Amanda Alexander: As a lawyer and advocate, my work focuses on helping families thrive by fighting for change in our criminal justice system. Two years ago I moved home to Michigan to start the Prison & Family Justice Project, which serves families impacted by incarceration. A single arrest can trigger all sorts of consequences for a family—it might cause a mother to lose her job or housing, or cause children to enter foster care. The Prison & Family Justice Project represents incarcerated parents who may be at risk of losing their parental rights, and offers family law workshops in jails, prisons, and re-entry centers to help parents maintain ties with their children and provide for their care. The project also trains Department of Human Services workers and other child welfare professionals on how to engage incarcerated parents. My work also involves systemic advocacy around several of the issues PPI tackles, such as removing barriers to communication and visitation for families with incarcerated loved ones.
Why did you decide to join the PPI board?
AA: I admire PPI’s work. Whenever they put out a new report, I’m eager to read it and share it with friends and colleagues who I know will find it useful in their own work. Spreading the word about PPI comes naturally, so I’m honored to support its work as a board member.
What do you think is most unique about the Prison Policy Initiative and the projects it takes on?
AA: PPI is about results. It takes on very targeted projects, does excellent research, and puts out a bold message—the result is often concrete policy change within a short period of time. PPI shaped the conversation about prison gerrymandering, and won victories in Maryland and New York that it’s now replicating around the country. PPI’s role in the Prison Phone Justice campaign can’t be overstated—they played a key role in capping the cost of inter-state prison phone calls. Now they have their sights set on capping the cost of in-state calls, which will be a huge victory for families. PPI takes on ambitious fights — and wins.
What’s something that you wish more people knew about the Prison Policy Initiative?
AA: It’s amazing to me that Peter and the PPI staff are so clued in to what’s happening at the federal level and at very local levels. They manage to stay on top of what’s happening in county jails around the country, and to support local partners in struggles at the city level. I wish more people knew the breadth of PPI’s network, and what a great partner it is to organizations at the local and national levels.
Amanda also chatted with us on camera recently about how she uses PPI’s work and why she joined our board:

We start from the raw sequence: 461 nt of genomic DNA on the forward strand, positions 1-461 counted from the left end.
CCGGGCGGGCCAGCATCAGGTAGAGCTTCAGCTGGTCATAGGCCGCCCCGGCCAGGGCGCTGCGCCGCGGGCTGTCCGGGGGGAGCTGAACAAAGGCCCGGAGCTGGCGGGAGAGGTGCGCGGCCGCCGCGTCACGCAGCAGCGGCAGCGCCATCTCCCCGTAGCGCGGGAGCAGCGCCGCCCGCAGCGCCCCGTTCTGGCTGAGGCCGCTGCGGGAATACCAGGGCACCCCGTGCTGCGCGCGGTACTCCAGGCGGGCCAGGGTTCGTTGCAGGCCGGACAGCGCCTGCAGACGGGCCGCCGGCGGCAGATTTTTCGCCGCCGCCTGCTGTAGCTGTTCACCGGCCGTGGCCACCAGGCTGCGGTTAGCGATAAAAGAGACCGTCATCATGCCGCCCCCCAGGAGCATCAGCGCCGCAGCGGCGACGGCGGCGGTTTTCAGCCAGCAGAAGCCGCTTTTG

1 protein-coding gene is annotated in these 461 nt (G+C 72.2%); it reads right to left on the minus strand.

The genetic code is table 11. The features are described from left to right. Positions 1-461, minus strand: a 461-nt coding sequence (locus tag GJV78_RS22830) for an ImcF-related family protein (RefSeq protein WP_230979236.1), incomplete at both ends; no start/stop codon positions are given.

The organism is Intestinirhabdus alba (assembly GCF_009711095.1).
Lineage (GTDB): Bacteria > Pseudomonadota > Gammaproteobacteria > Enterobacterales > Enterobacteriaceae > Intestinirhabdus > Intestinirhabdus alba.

January 14, 2015
FOR IMMEDIATE RELEASE: January 14, 2015
Easthampton, MA — New technology that is supposed to make it easier for families to stay in touch with incarcerated loved ones is actually doing harm, charges a new report by the non-profit Prison Policy Initiative.
While prison and jail video visitation is often described as similar to well-known free services such as Skype or FaceTime, these pay-to-visit video systems are often being used to replace essential human contact. The report, Screening Out Family Time: The for-profit video visitation industry in prisons and jails, finds that most county jails are implementing video visitation with an approach that is a step backwards for families and correctional best practices: video visitation actually punishes families.
Rather than offering video visitation as a supplement to traditional visitation, county jails and video visitation companies are replacing free, in-person visits with free but restricted onsite video visits and low-quality, remote video visits that cost up to $1.50 per minute. “Families are unhappy with video visitation because it replaces the real living person on the other side of the glass with a grainy computer image,” explains Bernadette Rabuy of the Prison Policy Initiative.
“While this technology goes back to the 1990s, this report provides what has before now been entirely lacking: a comprehensive national survey of the video visitation industry starting at its promised benefits and analyzing how it works in the real world,” says Peter Wagner, Executive Director of the Prison Policy Initiative.
The Prison Policy Initiative analyzed over a quarter of the industry’s contracts with state prisons and county jails to describe the trends and contrast the industry’s marketing claims with the evidence. The report finds that, with some notable exceptions, this technology is poorly designed, does not work well, and makes a trying time for families even more challenging.
The report offers 23 recommendations for federal and state regulators, legislators, correctional facilities, and the video visitation companies, all with an eye towards making video visitation into a positive, rather than negative, communication option.
For the executive summary, see: http://www.prisonpolicy.org/visitation/exec_summary.html
For the report, see: http://www.prisonpolicy.org/visitation/report.html
by Peter Wagner,
January 14, 2015
On Monday evening, we submitted 6 major briefings on the need to regulate the prison and jail telephone industry to the Federal Communications Commission: